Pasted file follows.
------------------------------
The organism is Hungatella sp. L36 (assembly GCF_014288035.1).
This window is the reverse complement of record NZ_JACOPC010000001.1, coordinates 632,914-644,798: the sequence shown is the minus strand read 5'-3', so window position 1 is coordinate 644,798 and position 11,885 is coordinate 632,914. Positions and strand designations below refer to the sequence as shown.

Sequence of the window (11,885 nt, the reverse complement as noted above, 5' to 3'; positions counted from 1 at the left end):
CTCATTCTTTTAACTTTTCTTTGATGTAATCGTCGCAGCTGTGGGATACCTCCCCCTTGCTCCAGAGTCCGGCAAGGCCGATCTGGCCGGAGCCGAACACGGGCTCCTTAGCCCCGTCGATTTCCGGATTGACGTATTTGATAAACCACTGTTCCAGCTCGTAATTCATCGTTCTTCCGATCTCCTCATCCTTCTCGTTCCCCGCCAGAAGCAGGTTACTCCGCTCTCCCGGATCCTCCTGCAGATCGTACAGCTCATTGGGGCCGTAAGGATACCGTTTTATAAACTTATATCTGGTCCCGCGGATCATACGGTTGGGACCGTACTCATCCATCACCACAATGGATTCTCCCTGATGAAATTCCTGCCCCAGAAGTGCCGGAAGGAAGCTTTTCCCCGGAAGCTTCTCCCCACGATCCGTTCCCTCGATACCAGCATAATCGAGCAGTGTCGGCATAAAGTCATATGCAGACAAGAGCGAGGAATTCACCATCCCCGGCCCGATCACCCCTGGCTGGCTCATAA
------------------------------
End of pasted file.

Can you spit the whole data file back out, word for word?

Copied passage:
The organism is Hungatella sp. L36 (assembly GCF_014288035.1).
This window is the reverse complement of record NZ_JACOPC010000001.1, coordinates 632,914-644,798: the sequence shown is the minus strand read 5'-3', so window position 1 is coordinate 644,798 and position 11,885 is coordinate 632,914. Positions and strand designations below refer to the sequence as shown.

Sequence of the window (11,885 nt, the reverse complement as noted above, 5' to 3'; positions counted from 1 at the left end):
CTCATTCTTTTAACTTTTCTTTGATGTAATCGTCGCAGCTGTGGGATACCTCCCCCTTGCTCCAGAGTCCGGCAAGGCCGATCTGGCCGGAGCCGAACACGGGCTCCTTAGCCCCGTCGATTTCCGGATTGACGTATTTGATAAACCACTGTTCCAGCTCGTAATTCATCGTTCTTCCGATCTCCTCATCCTTCTCGTTCCCCGCCAGAAGCAGGTTACTCCGCTCTCCCGGATCCTCCTGCAGATCGTACAGCTCATTGGGGCCGTAAGGATACCGTTTTATAAACTTATATCTGGTCCCGCGGATCATACGGTTGGGACCGTACTCATCCATCACCACAATGGATTCTCCCTGATGAAATTCCTGCCCCAGAAGTGCCGGAAGGAAGCTTTTCCCCGGAAGCTTCTCCCCACGATCCGTTCCCTCGATACCAGCATAATCGAGCAGTGTCGGCATAAAGTCATATGCAGACAAGAGCGAGGAATTCACCATCCCCGGCCCGATCACCCCTGGCTGGCTCATAA